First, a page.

Beth Israel Deaconess Medical Center in Boston is notifying 2,021 patients that their information was on a radiology workstation that was found to be transmitting data to an unknown location via the Internet.

Protected health information on the workstation included name, date of birth, gender, medical record numbers, and names and dates of radiology procedures undergone. No financial information or Social Security numbers were on the workstation.

The workstation had been configured to not connect to the Internet. A vendor doing routine maintenance failed to restore proper settings on the machine, it connected to the Internet and was infected with malware that used a specific port on the workstation to encrypt and transmit data, says Beth Israel CIO John Halamka, M.D. "So, you could assume that someone received the data and unencrypted it because it was out of our control."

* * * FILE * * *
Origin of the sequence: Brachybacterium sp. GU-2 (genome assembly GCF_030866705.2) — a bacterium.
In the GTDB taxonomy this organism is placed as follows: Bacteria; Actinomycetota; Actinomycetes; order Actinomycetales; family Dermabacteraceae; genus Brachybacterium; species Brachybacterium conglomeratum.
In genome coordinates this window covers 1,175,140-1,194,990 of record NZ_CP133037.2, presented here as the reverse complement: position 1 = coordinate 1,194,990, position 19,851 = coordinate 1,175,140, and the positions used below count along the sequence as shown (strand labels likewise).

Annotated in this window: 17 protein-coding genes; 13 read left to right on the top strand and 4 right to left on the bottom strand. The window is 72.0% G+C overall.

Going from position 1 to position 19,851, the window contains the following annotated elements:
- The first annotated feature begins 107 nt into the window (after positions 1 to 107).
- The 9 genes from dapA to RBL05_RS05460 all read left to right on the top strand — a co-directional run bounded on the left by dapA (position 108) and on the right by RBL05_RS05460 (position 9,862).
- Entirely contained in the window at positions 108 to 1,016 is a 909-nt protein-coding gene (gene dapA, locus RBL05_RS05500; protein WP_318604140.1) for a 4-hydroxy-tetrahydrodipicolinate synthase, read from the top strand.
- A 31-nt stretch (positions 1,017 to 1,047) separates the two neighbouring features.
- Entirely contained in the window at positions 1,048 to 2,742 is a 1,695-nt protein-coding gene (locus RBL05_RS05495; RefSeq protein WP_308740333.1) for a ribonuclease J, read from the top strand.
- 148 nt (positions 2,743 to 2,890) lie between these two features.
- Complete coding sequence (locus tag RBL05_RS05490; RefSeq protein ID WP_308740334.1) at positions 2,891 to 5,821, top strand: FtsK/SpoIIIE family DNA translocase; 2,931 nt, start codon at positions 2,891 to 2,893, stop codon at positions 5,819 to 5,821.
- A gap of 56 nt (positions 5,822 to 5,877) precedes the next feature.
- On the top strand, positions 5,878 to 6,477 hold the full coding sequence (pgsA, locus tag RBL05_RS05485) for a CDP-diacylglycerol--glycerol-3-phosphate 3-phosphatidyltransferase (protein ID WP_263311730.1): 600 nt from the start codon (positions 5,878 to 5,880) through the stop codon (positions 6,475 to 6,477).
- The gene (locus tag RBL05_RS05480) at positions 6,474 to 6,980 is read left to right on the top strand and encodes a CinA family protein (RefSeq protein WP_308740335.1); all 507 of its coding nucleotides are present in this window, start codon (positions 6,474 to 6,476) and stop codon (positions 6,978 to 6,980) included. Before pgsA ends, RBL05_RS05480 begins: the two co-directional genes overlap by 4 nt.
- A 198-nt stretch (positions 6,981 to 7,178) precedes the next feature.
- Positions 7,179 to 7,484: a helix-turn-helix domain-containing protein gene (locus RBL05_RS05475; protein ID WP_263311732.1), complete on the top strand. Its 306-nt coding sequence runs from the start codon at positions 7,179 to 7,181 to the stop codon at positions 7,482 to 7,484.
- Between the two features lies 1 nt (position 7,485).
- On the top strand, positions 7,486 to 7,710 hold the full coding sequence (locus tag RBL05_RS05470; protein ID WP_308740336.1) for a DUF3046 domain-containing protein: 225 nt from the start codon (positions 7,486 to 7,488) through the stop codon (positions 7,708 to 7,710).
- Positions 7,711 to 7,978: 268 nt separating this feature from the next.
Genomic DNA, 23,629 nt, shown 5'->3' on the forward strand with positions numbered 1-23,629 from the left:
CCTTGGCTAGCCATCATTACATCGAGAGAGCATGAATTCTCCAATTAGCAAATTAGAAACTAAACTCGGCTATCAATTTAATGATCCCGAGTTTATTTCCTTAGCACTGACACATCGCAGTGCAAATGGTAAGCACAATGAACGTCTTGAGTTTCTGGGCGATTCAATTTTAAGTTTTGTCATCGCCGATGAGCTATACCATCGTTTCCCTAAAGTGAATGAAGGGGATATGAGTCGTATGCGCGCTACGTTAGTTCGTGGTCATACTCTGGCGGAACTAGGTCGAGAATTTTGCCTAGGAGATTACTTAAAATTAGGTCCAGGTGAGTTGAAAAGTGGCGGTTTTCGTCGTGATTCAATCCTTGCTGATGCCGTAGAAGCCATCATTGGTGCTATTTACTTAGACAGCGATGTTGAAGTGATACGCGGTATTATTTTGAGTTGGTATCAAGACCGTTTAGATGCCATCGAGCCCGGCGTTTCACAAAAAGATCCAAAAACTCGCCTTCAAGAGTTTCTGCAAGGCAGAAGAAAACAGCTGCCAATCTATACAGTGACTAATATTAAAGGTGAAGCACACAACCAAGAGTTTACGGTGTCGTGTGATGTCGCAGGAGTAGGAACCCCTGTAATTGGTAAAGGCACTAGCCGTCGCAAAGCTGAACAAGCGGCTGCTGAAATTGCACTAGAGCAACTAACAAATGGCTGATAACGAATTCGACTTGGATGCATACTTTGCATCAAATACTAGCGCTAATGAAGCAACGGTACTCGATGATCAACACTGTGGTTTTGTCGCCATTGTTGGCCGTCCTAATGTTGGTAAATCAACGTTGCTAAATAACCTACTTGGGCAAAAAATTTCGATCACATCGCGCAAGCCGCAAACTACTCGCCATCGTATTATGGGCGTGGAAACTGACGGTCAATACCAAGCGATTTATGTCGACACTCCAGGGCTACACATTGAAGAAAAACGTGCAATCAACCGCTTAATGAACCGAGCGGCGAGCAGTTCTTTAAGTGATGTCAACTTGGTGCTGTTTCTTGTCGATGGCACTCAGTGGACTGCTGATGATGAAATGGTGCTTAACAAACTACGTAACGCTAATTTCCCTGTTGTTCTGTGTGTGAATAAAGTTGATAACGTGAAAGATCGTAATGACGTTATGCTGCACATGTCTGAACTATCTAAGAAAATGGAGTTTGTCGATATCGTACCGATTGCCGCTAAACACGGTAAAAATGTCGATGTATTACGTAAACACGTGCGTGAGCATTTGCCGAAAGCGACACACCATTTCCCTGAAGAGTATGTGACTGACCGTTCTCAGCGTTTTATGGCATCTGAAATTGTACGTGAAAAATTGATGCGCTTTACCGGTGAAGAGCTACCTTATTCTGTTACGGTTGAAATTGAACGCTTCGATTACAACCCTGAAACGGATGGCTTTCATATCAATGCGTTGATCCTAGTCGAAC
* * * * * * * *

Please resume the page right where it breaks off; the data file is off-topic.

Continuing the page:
The hospital's intrusion detection system detected the activity. But because the transmitted data was encrypted by the malware, the hospital has no idea what type of data was breached. "It could be nothing but operating system information was transmitted, but we don't know," Halamka says.

Notified patients have been offered a year of paid identity protection services. The hospital permanently removed the workstation's capacity to connect to the Internet even if settings are changed, but for further protection also installed anti-virus software and monitors the machine.

The world of malware is becoming increasingly challenging, Halamka says. "It's a Cold War and I spend a million dollars a year trying to protect our information systems from the Internet."


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